Greit vs Greet - What's the difference?

greit | greet |


As verbs the difference between greit and greet

is that greit is (to weep) while greet is to address with salutations or expressions of kind wishes; to salute; to hail; to welcome; to accost with friendship; to pay respects or compliments to, either personally or through the intervention of another, or by writing or token or greet can be (scotland|northern england) to weep; to cry.

As an adjective greet is

(obsolete|outside|scotland) great.

As a noun greet is

mourning, weeping, lamentation.

Other Comparisons: What's the difference?

greit

English

Verb

(en verb)
  • (to weep)
  • (Webster 1913) ----

    greet

    English

    Etymology 1

    (etyl) . Compare Old Saxon grotian, Old Frisian greta, Old High German gruozen.

    Verb

    (en verb)
  • To address with salutations or expressions of kind wishes; to salute; to hail; to welcome; to accost with friendship; to pay respects or compliments to, either personally or through the intervention of another, or by writing or token.
  • * 1591 , (William Shakespeare), , Act III, scene 1
  • My lord, the mayor of London comes to greet you.
  • * 1900 , , The House Behind the Cedars , Chapter I,
  • Warwick observed, as they passed through the respectable quarter, that few people who met the girl greeted her, and that some others whom she passed at gates or doorways gave her no sign of recognition; from which he inferred that she was possibly a visitor in the town and not well acquainted.
  • To come upon, or meet, as with something that makes the heart glad.
  • * '1707, (Joseph Addison), ''Rosamond , Act I, scene 4
  • In vain the spring my senses greets .
  • To accost; to address.
  • (Alexander Pope)
  • To meet and give salutations.
  • * circa 1590 , (William Shakespeare), (Titus Adronicus), Act I, scene 2, line 90
  • There greet in silence, as the dead are wont, And sleep in peace.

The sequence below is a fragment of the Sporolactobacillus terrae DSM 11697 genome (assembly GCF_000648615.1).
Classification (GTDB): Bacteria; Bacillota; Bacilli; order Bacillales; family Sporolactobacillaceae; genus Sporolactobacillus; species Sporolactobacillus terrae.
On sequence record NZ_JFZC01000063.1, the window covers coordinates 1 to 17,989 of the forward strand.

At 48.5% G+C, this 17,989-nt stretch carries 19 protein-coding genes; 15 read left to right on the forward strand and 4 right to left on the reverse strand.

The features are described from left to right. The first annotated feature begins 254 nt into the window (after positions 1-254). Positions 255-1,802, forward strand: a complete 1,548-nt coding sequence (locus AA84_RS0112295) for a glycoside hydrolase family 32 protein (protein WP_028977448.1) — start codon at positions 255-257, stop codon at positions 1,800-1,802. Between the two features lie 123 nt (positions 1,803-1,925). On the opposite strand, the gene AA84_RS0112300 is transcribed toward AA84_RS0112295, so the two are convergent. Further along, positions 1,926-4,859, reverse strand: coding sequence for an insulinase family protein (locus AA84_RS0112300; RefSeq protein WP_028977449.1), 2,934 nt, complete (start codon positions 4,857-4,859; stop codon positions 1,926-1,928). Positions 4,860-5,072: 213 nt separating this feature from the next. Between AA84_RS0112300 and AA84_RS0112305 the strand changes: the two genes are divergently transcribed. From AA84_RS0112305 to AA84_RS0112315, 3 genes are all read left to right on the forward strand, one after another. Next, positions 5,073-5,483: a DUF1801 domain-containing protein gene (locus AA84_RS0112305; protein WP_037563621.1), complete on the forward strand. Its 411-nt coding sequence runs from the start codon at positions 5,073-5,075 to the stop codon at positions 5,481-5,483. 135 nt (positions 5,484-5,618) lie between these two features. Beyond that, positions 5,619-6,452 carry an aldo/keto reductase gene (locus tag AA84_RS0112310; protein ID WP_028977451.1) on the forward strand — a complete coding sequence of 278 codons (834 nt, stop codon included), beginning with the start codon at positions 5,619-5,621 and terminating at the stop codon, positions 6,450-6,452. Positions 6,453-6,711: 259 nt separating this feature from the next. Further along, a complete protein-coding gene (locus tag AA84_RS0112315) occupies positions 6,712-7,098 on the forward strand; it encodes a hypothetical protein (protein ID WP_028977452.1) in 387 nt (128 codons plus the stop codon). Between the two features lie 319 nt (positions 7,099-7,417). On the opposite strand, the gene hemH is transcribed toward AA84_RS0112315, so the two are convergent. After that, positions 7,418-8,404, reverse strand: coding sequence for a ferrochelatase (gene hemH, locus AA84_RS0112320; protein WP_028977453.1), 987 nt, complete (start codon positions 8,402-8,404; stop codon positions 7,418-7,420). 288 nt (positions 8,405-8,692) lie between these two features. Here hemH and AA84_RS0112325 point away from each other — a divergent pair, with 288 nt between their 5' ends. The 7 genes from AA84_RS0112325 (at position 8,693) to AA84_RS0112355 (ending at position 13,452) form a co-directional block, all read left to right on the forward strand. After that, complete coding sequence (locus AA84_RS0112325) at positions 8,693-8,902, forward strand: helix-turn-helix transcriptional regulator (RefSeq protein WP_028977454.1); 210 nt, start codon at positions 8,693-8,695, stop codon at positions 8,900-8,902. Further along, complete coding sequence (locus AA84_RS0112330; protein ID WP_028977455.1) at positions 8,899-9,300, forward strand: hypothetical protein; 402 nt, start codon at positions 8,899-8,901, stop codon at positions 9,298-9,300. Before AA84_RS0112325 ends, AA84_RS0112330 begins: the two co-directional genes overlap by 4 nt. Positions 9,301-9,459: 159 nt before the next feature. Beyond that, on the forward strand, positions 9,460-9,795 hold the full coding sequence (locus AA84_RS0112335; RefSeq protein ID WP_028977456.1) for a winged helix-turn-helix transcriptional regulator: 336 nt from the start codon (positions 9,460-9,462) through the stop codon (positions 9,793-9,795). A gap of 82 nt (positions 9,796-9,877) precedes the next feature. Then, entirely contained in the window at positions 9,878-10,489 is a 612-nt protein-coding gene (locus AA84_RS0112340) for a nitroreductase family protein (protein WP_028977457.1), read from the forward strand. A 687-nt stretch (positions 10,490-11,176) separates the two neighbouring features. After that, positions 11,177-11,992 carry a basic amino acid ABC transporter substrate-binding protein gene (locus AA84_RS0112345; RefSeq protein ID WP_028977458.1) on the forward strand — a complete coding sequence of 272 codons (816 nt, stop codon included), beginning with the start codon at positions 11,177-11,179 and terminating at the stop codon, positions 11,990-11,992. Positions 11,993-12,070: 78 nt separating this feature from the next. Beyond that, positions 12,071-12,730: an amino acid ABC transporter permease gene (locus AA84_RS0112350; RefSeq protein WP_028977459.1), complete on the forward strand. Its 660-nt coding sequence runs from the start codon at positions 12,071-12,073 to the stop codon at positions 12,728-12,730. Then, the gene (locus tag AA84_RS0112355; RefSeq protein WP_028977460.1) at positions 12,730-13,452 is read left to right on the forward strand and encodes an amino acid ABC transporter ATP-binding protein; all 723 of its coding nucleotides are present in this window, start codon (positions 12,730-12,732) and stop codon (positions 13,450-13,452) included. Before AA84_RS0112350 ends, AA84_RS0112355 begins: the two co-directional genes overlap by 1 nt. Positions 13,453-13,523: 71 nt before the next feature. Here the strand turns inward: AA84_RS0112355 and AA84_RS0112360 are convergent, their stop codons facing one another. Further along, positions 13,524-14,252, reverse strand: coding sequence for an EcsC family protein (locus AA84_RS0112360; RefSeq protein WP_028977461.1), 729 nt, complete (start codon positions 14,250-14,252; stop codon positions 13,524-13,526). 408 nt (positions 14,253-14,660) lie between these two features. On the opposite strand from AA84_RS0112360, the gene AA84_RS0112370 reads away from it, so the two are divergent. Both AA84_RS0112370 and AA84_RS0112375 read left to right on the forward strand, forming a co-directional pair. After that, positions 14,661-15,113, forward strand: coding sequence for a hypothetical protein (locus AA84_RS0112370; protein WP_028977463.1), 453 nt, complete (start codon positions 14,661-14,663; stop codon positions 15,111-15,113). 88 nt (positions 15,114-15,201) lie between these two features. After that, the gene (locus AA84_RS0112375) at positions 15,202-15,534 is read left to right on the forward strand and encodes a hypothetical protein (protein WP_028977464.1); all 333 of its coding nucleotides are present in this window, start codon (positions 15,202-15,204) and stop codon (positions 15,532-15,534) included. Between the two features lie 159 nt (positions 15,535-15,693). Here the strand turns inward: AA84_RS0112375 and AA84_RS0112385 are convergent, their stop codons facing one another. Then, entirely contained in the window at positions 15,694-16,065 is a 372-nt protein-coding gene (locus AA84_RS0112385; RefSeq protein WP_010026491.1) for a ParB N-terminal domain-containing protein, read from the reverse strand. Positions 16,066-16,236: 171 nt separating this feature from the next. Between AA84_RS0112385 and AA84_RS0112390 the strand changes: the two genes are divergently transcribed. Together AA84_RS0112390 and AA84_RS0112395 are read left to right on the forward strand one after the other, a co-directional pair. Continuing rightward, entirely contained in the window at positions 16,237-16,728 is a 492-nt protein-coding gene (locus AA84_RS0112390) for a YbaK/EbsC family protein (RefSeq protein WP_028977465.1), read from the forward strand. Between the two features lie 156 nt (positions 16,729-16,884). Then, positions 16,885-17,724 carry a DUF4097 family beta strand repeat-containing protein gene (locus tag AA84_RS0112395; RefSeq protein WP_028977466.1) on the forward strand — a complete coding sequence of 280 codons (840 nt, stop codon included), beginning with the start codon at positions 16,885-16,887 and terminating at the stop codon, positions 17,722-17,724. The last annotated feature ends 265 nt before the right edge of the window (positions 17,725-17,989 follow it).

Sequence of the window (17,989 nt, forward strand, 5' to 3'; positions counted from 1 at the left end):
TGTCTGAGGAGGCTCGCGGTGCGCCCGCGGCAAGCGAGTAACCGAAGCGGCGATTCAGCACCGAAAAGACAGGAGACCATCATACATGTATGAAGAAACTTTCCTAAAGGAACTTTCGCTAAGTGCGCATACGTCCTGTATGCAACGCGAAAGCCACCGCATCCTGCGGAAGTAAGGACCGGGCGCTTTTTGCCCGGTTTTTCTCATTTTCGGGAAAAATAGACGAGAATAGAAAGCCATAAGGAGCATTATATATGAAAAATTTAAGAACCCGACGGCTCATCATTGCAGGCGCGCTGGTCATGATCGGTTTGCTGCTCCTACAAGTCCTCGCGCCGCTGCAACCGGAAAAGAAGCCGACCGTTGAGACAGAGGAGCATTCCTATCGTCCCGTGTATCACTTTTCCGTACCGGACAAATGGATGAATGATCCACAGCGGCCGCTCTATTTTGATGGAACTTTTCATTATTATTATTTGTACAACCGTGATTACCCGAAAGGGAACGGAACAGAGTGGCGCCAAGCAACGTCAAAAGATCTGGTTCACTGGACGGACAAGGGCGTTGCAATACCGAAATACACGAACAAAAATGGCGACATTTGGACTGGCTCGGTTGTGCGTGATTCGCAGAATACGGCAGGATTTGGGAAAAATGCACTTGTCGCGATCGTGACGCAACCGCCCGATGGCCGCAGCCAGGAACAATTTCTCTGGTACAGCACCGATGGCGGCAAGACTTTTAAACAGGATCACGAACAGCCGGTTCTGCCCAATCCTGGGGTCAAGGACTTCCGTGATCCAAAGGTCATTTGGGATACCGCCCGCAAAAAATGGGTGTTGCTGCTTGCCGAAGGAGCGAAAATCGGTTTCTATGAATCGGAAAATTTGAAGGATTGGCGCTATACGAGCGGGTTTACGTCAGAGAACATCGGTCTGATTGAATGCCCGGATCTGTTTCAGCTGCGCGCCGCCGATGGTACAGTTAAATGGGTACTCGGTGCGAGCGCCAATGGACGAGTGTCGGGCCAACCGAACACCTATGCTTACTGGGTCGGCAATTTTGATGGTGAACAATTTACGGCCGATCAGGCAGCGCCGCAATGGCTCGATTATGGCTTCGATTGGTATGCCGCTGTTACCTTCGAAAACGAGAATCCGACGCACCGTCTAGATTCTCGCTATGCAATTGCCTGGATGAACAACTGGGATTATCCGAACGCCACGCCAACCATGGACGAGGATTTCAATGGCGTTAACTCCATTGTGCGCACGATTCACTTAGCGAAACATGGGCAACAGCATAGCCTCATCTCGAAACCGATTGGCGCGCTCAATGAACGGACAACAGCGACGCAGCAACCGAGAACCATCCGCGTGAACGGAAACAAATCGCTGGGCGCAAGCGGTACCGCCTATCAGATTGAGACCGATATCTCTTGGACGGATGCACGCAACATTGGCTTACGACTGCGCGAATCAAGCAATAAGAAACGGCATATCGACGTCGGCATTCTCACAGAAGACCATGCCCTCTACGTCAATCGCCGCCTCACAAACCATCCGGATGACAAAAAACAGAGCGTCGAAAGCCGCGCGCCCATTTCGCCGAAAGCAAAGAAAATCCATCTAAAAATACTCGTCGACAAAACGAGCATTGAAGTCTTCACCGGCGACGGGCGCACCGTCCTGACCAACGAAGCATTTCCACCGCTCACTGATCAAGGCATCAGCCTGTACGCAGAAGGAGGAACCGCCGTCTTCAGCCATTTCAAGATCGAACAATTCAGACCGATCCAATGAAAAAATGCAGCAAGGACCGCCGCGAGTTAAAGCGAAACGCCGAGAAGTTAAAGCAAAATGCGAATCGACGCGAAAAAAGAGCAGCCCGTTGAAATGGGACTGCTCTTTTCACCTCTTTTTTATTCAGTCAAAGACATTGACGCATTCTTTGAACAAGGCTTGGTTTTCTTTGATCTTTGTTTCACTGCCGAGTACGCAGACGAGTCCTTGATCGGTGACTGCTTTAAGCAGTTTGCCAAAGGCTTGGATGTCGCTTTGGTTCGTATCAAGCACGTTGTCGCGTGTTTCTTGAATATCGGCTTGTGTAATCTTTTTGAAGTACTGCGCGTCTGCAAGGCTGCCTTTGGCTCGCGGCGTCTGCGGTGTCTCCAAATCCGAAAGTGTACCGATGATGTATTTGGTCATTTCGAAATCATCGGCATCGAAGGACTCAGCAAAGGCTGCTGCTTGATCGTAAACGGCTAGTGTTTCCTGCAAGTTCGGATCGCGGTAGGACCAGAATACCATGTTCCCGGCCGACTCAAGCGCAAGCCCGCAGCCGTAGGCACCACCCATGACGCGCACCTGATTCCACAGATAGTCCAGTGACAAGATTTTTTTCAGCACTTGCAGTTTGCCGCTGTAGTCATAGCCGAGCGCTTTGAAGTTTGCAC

• To be perceived by (somebody).
  • *{{quote-magazine, date=2013-06-08, volume=407, issue=8839, page=52, magazine=(The Economist)
  • , title= The new masters and commanders , passage=From the ground, Colombo’s port does not look like much. Those entering it are greeted by wire fences, walls dating back to colonial times and security posts. For mariners leaving the port after lonely nights on the high seas, the delights of the B52 Night Club and Stallion Pub lie a stumble away.}}
    Derived terms
    * greeter * meet-and-greet

    Etymology 2

    From (etyl) (m), .

    Adjective

    (en adjective)
  • (obsolete, outside, Scotland) Great.
  • Etymology 3

    From a blend of two (etyl) verbs, (of uncertain ultimate origin), both ‘weep, lament’.

    Verb

  • (Scotland, Northern England) To weep; to cry.
  • *1933 , (Lewis Grassic Gibbon), Cloud Howe'', Polygon 2006 (''A Scots Quair ), page 312:
  • *:And damn't! if he didn't take down her bit things and scone her so sore she grat like a bairn [...].
  • * 2008 , (James Kelman), Kieron Smith, Boy , Penguin 2009, page 2:
  • My maw went potty and started greeting .

    Noun

    (-)
  • Mourning, weeping, lamentation.
  • References

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